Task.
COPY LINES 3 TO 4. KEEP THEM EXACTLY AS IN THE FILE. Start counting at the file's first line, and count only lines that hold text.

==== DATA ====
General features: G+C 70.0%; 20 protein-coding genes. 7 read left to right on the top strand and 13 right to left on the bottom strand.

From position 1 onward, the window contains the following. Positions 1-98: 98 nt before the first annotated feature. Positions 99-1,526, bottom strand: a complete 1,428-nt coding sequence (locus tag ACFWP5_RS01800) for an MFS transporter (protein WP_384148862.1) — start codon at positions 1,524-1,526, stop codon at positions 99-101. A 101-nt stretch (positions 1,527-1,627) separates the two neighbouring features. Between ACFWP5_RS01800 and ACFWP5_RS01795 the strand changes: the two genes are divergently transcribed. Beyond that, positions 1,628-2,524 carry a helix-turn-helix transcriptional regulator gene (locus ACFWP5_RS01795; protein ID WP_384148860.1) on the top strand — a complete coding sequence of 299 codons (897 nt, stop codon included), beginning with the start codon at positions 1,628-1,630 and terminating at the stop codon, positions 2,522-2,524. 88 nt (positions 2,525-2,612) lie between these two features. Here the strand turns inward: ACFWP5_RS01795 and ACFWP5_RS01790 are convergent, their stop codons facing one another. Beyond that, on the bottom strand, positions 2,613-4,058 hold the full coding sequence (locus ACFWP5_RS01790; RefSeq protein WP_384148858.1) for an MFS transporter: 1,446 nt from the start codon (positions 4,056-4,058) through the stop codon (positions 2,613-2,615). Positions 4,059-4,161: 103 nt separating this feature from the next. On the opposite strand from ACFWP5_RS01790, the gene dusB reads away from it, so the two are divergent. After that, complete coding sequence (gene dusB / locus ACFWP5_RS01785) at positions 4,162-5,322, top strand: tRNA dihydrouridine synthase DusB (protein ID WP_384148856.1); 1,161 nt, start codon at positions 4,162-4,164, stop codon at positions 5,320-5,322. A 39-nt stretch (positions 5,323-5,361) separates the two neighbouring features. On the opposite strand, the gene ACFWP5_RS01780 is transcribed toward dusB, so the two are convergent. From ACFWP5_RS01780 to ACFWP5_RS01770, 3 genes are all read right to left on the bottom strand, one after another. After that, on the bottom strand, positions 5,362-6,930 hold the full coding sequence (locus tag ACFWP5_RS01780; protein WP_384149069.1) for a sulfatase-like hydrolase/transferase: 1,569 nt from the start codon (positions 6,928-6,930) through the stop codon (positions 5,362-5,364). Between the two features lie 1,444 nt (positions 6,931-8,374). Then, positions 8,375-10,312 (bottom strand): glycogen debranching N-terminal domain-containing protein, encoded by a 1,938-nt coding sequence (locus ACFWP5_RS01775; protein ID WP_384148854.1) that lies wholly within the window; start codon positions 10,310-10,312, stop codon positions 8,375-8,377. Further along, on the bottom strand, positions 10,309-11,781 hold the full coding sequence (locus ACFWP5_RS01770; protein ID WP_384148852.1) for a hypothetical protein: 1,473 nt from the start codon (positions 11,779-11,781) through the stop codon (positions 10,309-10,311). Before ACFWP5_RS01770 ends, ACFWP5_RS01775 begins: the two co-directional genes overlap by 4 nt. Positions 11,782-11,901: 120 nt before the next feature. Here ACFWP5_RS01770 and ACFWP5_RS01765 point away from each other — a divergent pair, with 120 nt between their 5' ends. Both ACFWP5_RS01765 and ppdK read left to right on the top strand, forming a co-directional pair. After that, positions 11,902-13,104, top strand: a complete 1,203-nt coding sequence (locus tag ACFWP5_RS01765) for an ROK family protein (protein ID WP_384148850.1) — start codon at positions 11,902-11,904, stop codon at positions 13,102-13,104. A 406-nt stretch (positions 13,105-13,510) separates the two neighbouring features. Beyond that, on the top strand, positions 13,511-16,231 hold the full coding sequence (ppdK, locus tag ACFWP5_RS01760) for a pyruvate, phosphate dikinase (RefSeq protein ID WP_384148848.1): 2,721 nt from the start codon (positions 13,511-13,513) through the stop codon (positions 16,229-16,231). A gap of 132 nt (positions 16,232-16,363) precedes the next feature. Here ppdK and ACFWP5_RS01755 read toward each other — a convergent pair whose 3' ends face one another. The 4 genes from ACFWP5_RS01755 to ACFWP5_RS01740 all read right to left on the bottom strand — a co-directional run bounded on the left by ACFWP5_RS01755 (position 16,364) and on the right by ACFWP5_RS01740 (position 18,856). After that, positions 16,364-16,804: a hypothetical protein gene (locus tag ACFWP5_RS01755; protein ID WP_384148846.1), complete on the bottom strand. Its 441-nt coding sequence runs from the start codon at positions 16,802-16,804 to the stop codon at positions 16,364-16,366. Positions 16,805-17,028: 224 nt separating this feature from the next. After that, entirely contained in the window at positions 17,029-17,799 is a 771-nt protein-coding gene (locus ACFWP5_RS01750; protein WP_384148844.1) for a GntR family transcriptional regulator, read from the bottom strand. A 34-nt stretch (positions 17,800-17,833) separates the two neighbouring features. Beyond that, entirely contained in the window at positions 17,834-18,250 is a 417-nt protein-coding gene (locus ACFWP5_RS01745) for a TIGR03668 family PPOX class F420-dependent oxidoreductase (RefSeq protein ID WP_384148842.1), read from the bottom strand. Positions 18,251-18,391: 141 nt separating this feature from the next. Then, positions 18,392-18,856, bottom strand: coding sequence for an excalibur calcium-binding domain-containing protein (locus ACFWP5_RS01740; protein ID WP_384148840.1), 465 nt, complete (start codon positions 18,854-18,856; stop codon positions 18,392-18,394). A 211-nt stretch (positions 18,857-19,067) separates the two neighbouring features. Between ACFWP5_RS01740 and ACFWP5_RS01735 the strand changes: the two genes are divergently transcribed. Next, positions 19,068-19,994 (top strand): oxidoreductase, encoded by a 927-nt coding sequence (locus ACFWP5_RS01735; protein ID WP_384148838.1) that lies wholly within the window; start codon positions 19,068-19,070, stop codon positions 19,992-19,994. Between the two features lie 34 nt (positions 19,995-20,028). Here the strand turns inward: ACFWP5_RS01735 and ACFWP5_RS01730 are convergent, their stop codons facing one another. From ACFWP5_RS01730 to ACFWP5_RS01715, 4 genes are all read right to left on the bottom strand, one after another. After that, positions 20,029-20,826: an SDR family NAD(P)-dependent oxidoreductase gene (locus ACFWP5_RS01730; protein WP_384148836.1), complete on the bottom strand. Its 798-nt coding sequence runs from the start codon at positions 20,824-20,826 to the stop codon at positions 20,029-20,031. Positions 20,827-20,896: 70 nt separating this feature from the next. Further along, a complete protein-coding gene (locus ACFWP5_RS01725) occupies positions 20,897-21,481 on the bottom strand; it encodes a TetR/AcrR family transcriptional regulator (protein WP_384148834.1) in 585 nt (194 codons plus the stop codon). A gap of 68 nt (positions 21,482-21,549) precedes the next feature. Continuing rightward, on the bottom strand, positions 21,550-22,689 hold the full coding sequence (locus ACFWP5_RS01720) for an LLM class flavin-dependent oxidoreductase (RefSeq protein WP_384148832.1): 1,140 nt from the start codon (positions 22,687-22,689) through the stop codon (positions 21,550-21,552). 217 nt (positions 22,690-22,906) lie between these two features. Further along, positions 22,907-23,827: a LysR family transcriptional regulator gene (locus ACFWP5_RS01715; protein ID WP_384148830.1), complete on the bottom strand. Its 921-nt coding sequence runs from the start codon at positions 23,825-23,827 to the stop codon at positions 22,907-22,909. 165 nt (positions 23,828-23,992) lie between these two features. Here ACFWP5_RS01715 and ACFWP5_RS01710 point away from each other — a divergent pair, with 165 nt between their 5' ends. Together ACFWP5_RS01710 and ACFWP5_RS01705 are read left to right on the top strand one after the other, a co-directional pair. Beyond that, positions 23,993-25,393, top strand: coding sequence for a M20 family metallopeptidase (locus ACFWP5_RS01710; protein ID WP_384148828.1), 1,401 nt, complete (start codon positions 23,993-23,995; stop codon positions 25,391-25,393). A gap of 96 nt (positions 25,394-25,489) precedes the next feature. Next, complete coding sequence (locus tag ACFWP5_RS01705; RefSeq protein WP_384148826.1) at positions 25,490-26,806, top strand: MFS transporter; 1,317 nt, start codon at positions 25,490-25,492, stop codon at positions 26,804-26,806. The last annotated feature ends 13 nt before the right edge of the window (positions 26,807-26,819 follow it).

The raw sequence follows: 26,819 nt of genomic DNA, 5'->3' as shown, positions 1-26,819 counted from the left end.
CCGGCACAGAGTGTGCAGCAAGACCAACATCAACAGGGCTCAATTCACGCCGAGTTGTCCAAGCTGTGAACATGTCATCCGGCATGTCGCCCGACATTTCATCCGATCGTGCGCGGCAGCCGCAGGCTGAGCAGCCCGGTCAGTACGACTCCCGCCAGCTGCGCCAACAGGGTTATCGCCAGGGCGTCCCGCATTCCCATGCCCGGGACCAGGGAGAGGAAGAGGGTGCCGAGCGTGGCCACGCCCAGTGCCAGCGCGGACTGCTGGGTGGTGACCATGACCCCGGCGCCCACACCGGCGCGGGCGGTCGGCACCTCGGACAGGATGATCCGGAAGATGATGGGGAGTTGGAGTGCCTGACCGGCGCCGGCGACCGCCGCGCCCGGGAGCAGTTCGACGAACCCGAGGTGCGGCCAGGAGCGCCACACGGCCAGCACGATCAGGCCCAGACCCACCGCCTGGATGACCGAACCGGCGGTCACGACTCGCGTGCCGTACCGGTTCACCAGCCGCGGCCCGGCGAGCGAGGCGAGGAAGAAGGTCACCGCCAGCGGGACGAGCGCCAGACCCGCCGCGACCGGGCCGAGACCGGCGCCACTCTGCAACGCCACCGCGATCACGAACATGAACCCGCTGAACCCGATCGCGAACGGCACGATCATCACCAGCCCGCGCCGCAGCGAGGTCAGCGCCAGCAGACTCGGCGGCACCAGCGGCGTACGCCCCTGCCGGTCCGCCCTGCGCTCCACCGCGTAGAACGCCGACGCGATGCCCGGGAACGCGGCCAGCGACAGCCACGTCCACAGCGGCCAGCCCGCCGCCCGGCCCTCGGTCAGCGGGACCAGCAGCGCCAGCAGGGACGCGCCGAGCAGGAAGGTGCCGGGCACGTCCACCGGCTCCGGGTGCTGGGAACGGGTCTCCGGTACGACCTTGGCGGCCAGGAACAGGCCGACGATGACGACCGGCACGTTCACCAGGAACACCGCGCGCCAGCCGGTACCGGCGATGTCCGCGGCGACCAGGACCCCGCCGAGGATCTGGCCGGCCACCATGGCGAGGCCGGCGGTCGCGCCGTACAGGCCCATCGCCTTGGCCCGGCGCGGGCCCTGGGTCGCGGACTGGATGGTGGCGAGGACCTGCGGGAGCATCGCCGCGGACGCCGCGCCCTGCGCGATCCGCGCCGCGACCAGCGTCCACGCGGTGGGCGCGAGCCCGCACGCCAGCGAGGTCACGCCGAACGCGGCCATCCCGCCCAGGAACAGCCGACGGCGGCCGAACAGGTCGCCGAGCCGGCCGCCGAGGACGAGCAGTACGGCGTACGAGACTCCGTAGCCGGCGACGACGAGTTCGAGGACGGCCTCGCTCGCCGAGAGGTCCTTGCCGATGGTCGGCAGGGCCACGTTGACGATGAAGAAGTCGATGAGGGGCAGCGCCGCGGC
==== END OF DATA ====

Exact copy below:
The raw sequence follows: 26,819 nt of genomic DNA, 5'->3' as shown, positions 1-26,819 counted from the left end.
CCGGCACAGAGTGTGCAGCAAGACCAACATCAACAGGGCTCAATTCACGCCGAGTTGTCCAAGCTGTGAACATGTCATCCGGCATGTCGCCCGACATTTCATCCGATCGTGCGCGGCAGCCGCAGGCTGAGCAGCCCGGTCAGTACGACTCCCGCCAGCTGCGCCAACAGGGTTATCGCCAGGGCGTCCCGCATTCCCATGCCCGGGACCAGGGAGAGGAAGAGGGTGCCGAGCGTGGCCACGCCCAGTGCCAGCGCGGACTGCTGGGTGGTGACCATGACCCCGGCGCCCACACCGGCGCGGGCGGTCGGCACCTCGGACAGGATGATCCGGAAGATGATGGGGAGTTGGAGTGCCTGACCGGCGCCGGCGACCGCCGCGCCCGGGAGCAGTTCGACGAACCCGAGGTGCGGCCAGGAGCGCCACACGGCCAGCACGATCAGGCCCAGACCCACCGCCTGGATGACCGAACCGGCGGTCACGACTCGCGTGCCGTACCGGTTCACCAGCCGCGGCCCGGCGAGCGAGGCGAGGAAGAAGGTCACCGCCAGCGGGACGAGCGCCAGACCCGCCGCGACCGGGCCGAGACCGGCGCCACTCTGCAACGCCACCGCGATCACGAACATGAACCCGCTGAACCCGATCGCGAACGGCACGATCATCACCAGCCCGCGCCGCAGCGAGGTCAGCGCCAGCAGACTCGGCGGCACCAGCGGCGTACGCCCCTGCCGGTCCGCCCTGCGCTCCACCGCGTAGAACGCCGACGCGATGCCCGGGAACGCGGCCAGCGACAGCCACGTCCACAGCGGCCAGCCCGCCGCCCGGCCCTCGGTCAGCGGGACCAGCAGCGCCAGCAGGGACGCGCCGAGCAGGAAGGTGCCGGGCACGTCCACCGGCTCCGGGTGCTGGGAACGGGTCTCCGGTACGACCTTGGCGGCCAGGAACAGGCCGACGATGACGACCGGCACGTTCACCAGGAACACCGCGCGCCAGCCGGTACCGGCGATGTCCGCGGCGACCAGGACCCCGCCGAGGATCTGGCCGGCCACCATGGCGAGGCCGGCGGTCGCGCCGTACAGGCCCATCGCCTTGGCCCGGCGCGGGCCCTGGGTCGCGGACTGGATGGTGGCGAGGACCTGCGGGAGCATCGCCGCGGACGCCGCGCCCTGCGCGATCCGCGCCGCGACCAGCGTCCACGCGGTGGGCGCGAGCCCGCACGCCAGCGAGGTCACGCCGAACGCGGCCATCCCGCCCAGGAACAGCCGACGGCGGCCGAACAGGTCGCCGAGCCGGCCGCCGAGGACGAGCAGTACGGCGTACGAGACTCCGTAGCCGGCGACGACGAGTTCGAGGACGGCCTCGCTCGCCGAGAGGTCCTTGCCGATGGTCGGCAGGGCCACGTTGACGATGAAGAAGTCGATGAGGGGCAGCGCCGCGGC